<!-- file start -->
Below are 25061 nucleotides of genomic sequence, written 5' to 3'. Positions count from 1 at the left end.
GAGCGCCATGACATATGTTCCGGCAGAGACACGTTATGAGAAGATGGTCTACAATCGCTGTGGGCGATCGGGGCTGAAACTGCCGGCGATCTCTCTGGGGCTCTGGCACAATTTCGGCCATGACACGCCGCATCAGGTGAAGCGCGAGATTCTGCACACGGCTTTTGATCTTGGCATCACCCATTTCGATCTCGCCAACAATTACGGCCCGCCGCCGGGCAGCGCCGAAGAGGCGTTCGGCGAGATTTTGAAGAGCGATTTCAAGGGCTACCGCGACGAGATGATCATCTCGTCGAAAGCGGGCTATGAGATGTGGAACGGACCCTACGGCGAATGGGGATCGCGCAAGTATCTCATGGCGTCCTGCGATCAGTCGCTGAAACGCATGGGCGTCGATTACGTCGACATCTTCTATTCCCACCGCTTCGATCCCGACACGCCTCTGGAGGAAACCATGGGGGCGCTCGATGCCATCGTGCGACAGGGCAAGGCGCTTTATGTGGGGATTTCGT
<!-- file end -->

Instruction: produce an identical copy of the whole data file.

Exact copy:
Below are 25061 nucleotides of genomic sequence, written 5' to 3'. Positions count from 1 at the left end.
GAGCGCCATGACATATGTTCCGGCAGAGACACGTTATGAGAAGATGGTCTACAATCGCTGTGGGCGATCGGGGCTGAAACTGCCGGCGATCTCTCTGGGGCTCTGGCACAATTTCGGCCATGACACGCCGCATCAGGTGAAGCGCGAGATTCTGCACACGGCTTTTGATCTTGGCATCACCCATTTCGATCTCGCCAACAATTACGGCCCGCCGCCGGGCAGCGCCGAAGAGGCGTTCGGCGAGATTTTGAAGAGCGATTTCAAGGGCTACCGCGACGAGATGATCATCTCGTCGAAAGCGGGCTATGAGATGTGGAACGGACCCTACGGCGAATGGGGATCGCGCAAGTATCTCATGGCGTCCTGCGATCAGTCGCTGAAACGCATGGGCGTCGATTACGTCGACATCTTCTATTCCCACCGCTTCGATCCCGACACGCCTCTGGAGGAAACCATGGGGGCGCTCGATGCCATCGTGCGACAGGGCAAGGCGCTTTATGTGGGGATTTCGT